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This is pretty weird now. I am trying to kill a process by using its pid but it is not working at all.

root@machineA:/home/david# ps aux | grep modelling
david  5075  0.0  0.0 1285420 29404 ?       Dl   21:05   0:01 /opt/modelling/bin/http
root   8730  0.0  0.0   8096   936 pts/4    S+   22:43   0:00 grep --color=auto modelling

Below is the way I am kiiling the process.

root@machineA:/home/david# kill -9 5075

And then if I do the ps again. I can see the same result back again.

root@machineA:/home/david# ps aux | grep modelling
david  5075  0.0  0.0 1285420 29404 ?       Dl   21:05   0:01 /opt/modelling/bin/http
root   9062  0.0  0.0   8100   936 pts/4    S+   22:44   0:00 grep --color=auto modelling   

Does anyone know what is happening? This was working fine earlier and it has started happening few hours back and I am not sure what's wrong?


I did top and it is showing as D instead of Z which is uninterruptible sleep

5075 david  20   0 1255m  28m  13m D    0  0.0   0:01.09 http

marked as duplicate by Gilles linux Jun 7 '14 at 23:24

This question has been asked before and already has an answer. If those answers do not fully address your question, please ask a new question.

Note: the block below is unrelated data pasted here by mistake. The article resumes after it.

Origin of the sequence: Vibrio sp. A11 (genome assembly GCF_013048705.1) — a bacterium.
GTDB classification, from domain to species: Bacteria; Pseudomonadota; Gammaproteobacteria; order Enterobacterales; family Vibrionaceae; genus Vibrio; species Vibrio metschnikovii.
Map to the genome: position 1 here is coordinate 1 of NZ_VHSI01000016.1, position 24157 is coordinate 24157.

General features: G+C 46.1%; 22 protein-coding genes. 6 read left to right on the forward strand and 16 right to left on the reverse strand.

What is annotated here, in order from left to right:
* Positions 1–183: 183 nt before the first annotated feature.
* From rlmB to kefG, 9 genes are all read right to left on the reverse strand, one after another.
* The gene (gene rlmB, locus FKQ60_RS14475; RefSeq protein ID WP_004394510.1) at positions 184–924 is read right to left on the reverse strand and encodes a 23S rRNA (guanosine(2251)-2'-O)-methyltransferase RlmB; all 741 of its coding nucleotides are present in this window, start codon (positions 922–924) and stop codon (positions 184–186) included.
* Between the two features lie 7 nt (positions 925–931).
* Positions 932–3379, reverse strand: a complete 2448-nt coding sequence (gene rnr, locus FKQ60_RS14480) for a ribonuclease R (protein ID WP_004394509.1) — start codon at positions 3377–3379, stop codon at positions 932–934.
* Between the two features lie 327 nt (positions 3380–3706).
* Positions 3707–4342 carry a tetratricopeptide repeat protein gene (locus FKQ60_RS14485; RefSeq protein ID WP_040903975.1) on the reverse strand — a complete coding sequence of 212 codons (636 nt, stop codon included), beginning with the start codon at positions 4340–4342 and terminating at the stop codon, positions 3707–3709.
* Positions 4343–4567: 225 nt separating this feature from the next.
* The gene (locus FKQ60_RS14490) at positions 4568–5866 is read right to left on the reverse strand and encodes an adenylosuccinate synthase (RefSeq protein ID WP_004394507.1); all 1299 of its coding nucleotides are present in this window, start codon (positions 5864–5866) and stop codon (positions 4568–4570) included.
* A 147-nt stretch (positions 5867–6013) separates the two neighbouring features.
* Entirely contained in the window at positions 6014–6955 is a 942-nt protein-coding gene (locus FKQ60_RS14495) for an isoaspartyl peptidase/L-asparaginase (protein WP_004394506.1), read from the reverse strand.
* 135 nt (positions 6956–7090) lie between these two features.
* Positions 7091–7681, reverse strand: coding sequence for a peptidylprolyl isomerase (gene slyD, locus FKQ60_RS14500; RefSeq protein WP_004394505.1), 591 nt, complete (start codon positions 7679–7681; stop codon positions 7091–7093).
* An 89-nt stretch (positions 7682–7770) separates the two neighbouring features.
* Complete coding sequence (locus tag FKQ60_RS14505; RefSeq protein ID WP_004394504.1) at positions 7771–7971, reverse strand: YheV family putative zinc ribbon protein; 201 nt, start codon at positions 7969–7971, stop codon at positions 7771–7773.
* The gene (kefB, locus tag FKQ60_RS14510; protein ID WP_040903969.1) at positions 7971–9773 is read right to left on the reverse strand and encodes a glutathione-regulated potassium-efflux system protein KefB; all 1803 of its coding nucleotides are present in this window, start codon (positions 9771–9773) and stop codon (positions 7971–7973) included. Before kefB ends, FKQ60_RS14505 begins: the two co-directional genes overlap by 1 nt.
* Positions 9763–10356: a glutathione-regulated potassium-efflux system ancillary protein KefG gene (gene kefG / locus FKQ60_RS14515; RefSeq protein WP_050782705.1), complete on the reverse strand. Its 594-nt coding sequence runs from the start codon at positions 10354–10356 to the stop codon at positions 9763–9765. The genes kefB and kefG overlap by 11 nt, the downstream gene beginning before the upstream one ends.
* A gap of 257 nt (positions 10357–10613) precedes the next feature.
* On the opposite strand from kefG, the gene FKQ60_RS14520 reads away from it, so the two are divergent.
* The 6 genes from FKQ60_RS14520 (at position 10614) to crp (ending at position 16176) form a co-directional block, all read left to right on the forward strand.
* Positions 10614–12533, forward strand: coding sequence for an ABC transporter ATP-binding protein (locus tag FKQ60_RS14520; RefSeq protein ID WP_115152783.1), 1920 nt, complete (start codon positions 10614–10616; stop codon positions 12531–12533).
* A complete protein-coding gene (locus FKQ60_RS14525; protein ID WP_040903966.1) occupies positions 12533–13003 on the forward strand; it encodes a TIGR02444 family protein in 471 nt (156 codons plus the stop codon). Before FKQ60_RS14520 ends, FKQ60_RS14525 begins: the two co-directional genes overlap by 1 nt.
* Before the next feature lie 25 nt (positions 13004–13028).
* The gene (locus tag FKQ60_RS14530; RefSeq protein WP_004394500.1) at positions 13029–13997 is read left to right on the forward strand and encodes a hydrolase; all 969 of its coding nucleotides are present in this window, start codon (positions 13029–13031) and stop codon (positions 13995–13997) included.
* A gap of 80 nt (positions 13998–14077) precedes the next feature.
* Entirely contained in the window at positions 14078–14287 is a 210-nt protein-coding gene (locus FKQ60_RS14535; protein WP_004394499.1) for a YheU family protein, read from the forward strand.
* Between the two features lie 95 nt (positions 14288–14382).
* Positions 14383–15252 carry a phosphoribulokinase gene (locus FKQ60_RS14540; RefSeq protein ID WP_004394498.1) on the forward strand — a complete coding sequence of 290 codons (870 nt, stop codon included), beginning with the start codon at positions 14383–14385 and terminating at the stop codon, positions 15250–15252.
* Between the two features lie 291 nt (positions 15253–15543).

To remove a D State Process, since it is uninterruptible, only a machine reboot can solve the problem in case its not automatically handled by the system.

Usually there is a very few chance that a process stays in D State for long. And if it does then there is something not properly being handled in the system. This can be a potential bug as well.

Below is an extract from OpenVZ about what is D State of a process.

D state occurs then the process is in uninterruptible sleep. This state is bad, because you can't do anything with the process in D state. Fortunately, process normally remains in such state not for so long. But if you have a heap of D state processes then some logic in system is disrupt. If that is happening, the very important thing is to determine where this unlucky sleep occurs. It is easy to do with ps command with l option. WCHAN column shows the name of the kernel function where the process is sleeping:

# ps axl | awk '$10 ~ /D/'
vass     13478  7.2  0.0   1732   624 pts/1    D+   17:36   0:00 find ./

[Refernce] - https://openvz.org/Processes_in_D_state

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